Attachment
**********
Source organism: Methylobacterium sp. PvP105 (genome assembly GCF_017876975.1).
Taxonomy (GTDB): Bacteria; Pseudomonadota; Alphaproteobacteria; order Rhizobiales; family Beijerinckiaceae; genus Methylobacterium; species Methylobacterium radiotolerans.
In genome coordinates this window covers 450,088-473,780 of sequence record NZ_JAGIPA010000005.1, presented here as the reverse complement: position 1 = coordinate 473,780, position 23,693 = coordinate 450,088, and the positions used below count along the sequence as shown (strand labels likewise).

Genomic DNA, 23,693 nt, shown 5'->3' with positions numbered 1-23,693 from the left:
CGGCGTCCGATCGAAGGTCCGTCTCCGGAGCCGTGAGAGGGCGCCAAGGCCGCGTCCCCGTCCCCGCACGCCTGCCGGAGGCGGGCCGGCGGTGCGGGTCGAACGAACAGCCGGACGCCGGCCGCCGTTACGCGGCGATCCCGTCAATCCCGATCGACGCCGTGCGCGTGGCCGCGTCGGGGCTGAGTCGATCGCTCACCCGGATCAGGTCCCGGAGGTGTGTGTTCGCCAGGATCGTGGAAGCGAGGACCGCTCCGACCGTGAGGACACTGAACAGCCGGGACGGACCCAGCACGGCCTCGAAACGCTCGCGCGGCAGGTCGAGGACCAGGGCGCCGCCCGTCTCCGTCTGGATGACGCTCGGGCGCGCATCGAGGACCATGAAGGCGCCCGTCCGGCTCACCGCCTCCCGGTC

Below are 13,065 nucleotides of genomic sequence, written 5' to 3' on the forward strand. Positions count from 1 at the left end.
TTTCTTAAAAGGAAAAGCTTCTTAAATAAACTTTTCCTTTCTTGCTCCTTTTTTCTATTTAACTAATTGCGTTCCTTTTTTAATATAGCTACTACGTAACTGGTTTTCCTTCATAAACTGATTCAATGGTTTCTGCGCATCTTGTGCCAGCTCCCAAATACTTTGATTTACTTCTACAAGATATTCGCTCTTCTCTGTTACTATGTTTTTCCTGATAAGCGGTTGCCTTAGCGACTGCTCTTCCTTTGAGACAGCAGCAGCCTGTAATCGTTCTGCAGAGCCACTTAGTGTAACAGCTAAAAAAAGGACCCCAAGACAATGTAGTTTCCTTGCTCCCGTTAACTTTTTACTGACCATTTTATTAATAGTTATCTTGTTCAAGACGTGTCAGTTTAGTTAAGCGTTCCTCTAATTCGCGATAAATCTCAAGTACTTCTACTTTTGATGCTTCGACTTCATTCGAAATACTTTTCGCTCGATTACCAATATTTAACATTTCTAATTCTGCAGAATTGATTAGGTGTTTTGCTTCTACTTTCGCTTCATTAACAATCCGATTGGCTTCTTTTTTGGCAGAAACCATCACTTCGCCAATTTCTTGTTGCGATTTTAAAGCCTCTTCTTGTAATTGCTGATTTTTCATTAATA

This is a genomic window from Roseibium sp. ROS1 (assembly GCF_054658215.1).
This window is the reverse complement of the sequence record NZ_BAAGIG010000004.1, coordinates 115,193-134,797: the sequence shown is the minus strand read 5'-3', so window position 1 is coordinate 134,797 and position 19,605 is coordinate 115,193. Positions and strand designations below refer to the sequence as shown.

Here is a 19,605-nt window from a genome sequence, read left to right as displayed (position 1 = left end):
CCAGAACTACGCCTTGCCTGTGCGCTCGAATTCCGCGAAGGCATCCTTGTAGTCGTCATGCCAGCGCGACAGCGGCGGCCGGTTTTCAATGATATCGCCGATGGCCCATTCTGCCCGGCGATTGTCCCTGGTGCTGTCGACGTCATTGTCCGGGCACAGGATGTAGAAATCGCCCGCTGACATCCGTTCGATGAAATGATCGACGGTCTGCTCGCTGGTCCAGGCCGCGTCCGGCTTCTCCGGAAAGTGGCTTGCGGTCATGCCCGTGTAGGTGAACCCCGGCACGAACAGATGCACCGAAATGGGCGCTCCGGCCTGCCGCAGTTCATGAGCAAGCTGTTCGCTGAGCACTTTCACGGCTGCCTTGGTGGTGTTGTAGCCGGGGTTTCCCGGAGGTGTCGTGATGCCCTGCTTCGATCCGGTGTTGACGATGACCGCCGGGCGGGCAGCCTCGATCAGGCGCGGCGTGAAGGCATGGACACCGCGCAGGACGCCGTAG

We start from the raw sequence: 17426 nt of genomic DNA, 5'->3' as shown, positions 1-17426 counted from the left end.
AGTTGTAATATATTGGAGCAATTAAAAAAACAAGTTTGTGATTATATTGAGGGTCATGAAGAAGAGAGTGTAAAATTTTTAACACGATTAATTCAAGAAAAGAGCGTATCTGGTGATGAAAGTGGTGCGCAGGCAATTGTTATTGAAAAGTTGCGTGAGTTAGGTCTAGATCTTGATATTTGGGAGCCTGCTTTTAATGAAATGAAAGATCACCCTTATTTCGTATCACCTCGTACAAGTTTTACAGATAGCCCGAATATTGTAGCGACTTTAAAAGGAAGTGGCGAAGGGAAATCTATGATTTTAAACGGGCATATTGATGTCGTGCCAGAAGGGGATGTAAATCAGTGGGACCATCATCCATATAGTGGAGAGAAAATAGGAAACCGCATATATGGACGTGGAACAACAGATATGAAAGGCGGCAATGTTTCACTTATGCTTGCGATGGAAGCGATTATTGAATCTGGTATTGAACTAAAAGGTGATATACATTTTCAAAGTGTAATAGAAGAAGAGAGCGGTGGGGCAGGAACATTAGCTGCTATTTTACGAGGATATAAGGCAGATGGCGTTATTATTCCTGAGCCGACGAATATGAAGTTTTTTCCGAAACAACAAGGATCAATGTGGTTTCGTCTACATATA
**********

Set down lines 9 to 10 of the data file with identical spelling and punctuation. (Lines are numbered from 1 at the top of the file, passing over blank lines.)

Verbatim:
This window is the reverse complement of the sequence record NZ_BAAGIG010000004.1, coordinates 115,193-134,797: the sequence shown is the minus strand read 5'-3', so window position 1 is coordinate 134,797 and position 19,605 is coordinate 115,193. Positions and strand designations below refer to the sequence as shown.

Here is a 19,605-nt window from a genome sequence, read left to right as displayed (position 1 = left end):